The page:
Blessed are the ones who read. Beyond essentials of shelter and food, sufficient vigor to embrace the light of day, enough companionship to be reflected in someone else’s need, can anything surpass the sustaining power of reading?
Of all the privilege I was dosed with at birth, granted and fulfilled by haphazard circumstance, the ability to read gave the greatest promise for riches beyond mere survival. It still does. Entering or departing, destination irrelevant, reading can point the way.
Sometimes memories of seeing people read float through my mind charged and potent with meaning that comes from simply witnessing the power of a book in someone’s hands.
There was a little boy in my first 4-H llama youth group, who certainly loved the llamas and was wonderful with them, but at times I wondered if what they mostly provided was an exotic backdrop to the worlds he found in books. Even in the teeming, noisy crush of showing llamas at the Denver Stock Show, I would find him sitting cross-legged in deep straw beside his resting llama, lost in a fat volume of Harry Potter.
Last spring, my young friend Laurel, who also came into my life as a 10-year-old in love with llamas, spent a couple of days with me during one of my deepest pain-filled hazes of chemotherapy, and helped me trim llama toenails. She’s grown into an engaged, skilled, delightful 20-year-old. During those April days we chatted to each other and the llamas, repeatedly bent our backs over the animals’ dancing feet, swiped sweat from our eyes when the dance escalated into something more like a struggle. And then, each day at noon, we retreated inside for a lunch break, and off she would go. No farther than a few feet away with her plate of veggies and cheese, I would watch and feel Laurel slip the binding needs of my llama herd, my cancer, by finding 15 minutes of refreshment in the book tilted against her plate.
A few weeks ago, I was perched on the couch of a friend and colleague, who in a stunning twist of irony was sharing with me her own diagnosis of advanced cancer nearly identical to mine, delivered that day. Our talk of shock, fear and mundane planning were silenced by the sound of her two little girls returning from an outing with her husband.
These two children and I don’t know each other well. Well enough however, in the world of those whose ages are in the single digits, for them to gallop into the room and tumble across me as they climbed onto the couch.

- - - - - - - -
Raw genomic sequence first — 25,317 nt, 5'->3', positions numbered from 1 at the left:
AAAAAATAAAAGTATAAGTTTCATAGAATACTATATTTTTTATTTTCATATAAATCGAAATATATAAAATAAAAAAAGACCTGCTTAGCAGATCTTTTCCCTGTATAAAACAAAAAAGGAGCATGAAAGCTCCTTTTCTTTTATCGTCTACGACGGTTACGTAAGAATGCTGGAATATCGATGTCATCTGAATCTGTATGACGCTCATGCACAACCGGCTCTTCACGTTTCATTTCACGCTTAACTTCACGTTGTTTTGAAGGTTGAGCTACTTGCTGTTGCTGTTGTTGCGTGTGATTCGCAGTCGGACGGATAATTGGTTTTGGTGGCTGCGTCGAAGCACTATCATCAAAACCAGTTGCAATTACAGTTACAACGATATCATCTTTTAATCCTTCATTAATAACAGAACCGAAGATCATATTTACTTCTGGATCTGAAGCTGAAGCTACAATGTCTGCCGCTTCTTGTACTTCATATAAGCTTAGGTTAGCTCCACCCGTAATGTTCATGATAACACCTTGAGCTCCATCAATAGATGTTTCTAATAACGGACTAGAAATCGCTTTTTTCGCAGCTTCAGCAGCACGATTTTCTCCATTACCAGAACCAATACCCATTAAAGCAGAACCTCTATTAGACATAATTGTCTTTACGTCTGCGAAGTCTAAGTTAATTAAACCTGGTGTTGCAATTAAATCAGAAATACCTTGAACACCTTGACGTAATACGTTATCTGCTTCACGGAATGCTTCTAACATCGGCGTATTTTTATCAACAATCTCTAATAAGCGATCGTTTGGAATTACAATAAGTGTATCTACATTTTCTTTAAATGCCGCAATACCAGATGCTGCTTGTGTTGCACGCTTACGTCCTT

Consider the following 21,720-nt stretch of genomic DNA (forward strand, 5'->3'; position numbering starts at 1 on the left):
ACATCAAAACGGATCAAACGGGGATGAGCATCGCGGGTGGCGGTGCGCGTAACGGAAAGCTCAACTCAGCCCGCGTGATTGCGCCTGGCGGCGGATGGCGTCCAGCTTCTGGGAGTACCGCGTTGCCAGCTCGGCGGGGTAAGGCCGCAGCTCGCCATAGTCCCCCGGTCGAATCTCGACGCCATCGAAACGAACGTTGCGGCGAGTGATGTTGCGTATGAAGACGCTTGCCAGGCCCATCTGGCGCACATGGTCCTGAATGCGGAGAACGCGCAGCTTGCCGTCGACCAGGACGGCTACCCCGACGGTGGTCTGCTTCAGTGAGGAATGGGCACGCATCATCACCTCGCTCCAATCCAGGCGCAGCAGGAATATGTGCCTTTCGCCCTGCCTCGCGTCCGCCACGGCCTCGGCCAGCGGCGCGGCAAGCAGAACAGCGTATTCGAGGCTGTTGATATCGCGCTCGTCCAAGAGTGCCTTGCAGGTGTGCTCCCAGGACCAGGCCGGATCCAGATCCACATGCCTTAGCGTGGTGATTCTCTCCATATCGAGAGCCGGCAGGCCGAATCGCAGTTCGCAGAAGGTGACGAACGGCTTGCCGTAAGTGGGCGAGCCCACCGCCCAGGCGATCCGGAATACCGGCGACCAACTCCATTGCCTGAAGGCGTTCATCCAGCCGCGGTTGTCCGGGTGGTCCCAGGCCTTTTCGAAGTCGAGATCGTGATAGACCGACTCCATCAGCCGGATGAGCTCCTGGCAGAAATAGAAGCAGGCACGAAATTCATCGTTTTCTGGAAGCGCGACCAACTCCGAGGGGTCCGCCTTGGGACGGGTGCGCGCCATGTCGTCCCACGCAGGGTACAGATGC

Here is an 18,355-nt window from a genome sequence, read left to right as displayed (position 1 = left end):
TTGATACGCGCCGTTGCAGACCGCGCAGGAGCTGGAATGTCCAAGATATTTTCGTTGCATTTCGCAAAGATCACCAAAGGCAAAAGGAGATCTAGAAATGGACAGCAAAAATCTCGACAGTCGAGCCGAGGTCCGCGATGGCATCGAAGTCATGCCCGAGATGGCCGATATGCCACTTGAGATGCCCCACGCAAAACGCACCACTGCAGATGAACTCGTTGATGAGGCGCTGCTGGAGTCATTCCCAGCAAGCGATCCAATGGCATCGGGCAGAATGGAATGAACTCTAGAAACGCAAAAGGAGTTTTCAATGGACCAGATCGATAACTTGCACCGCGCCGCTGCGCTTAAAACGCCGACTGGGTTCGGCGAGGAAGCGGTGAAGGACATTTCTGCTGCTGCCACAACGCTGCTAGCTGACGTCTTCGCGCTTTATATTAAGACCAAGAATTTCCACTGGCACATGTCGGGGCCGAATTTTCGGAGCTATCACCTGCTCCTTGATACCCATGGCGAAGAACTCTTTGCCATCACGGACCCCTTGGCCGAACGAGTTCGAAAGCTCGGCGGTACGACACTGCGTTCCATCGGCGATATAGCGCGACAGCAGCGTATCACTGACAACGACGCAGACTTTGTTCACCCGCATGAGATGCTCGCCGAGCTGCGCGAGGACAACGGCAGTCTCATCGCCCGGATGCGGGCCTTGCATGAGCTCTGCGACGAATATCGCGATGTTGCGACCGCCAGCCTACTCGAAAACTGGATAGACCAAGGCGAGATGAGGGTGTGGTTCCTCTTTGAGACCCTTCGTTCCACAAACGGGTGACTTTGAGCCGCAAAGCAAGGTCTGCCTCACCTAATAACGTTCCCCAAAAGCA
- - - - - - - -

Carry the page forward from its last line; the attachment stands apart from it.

That was the moment when whatever had been holding me together cracked. Conversation of cancer began in that instant to leak into real life – the life of my friend, of the husband who squeezed hard when I stood to hug him, of the little girls who prattled about their visit to the bookstore.
The parents slipped away and there I was, stuck with a pounding urge to sob I was forced to swallow in the face of children turning somersaults on dislodged sofa cushions. Not succumbing to despair was the best I could do. But the girls had more in mind. Excess energy spent, the oldest grabbed up the book she’d brought into the house with her, and waved it at me where I stood rooted to the floor.
“It’s really funny,” she promised. Her sister nodded in enthusiastic agreement. The lump in my throat expanded against any reply I could think to offer. “I’ll read it to you,” she told me, patting one cushion back into place so I could sit.
For the five minutes it took my friend’s daughter to read a used Sesame Street book out loud, we found words and a story that moved aside the anguished air in the room, and bought time away from real life that would descend again soon enough.
When nothing else worked in my own sick room hours, books did the trick. Piles of them still tower on bedside stands and bureaus in evidence. A great swath of genres tailored for various needs. Novels to transport me. Memoirs for introspection. Adventure accounts to inspire me. Biographies to broaden my view of the world and of my place in the enduring turn of time. Poetry in tiny doses like a powerful spice that pleases my palate only when used in precisely the right dish. These are the books I feasted on during illness, the ones I grasp as I make my way out.
And then there are books for the road. Audio books for the long trips I’ve taken up again as part of my work. Literature to accompany the crunch of tire on North Park’s snow covered backroads, to keep me company while I cross the Wyoming plains and invite life in, as I crack open decades of armor it turns out didn’t protect me against a damn thing.
It takes a special kind of book to work in audio form. Barbara Kingsolver’s FLIGHT BEHAVIOR turned out to be a perfect fit. With brash extravagance I bought the unabridged version on CD, as read by the author herself.
It’s a literary novel, which means it slowed me down. In every way. There I was, barreling my way with joyful abandon into yet another story, feeling the scenery slide by outside my truck, and it was as if the ground beneath its wheels turned to thick mud.
FLIGHT BEHAVIOR is about monarch butterflies. How they migrate, make us warm with thoughts of miracles, change the lives of the people in this novel, foretell of the coming of terrible endings.
Seventeen hours of Barbara Kingsolver’s voice sharing the words she’d woven into an extraordinary story. Seventeen hours of jutting up against literary excellence that feels as rich and important as it does emotional and entertaining.
In odd times when I can step outside myself and witness my own privileged act of reading, I will now remember the days so soon after my hair began to recover from the poison of drugs meant to save me, when my reading came to me from the speakers inside the doors of my truck, in the words of Barbara Kingsolver’s creation that reminded me of every flight of fancy taken by every person who holds close the gift of what can be read.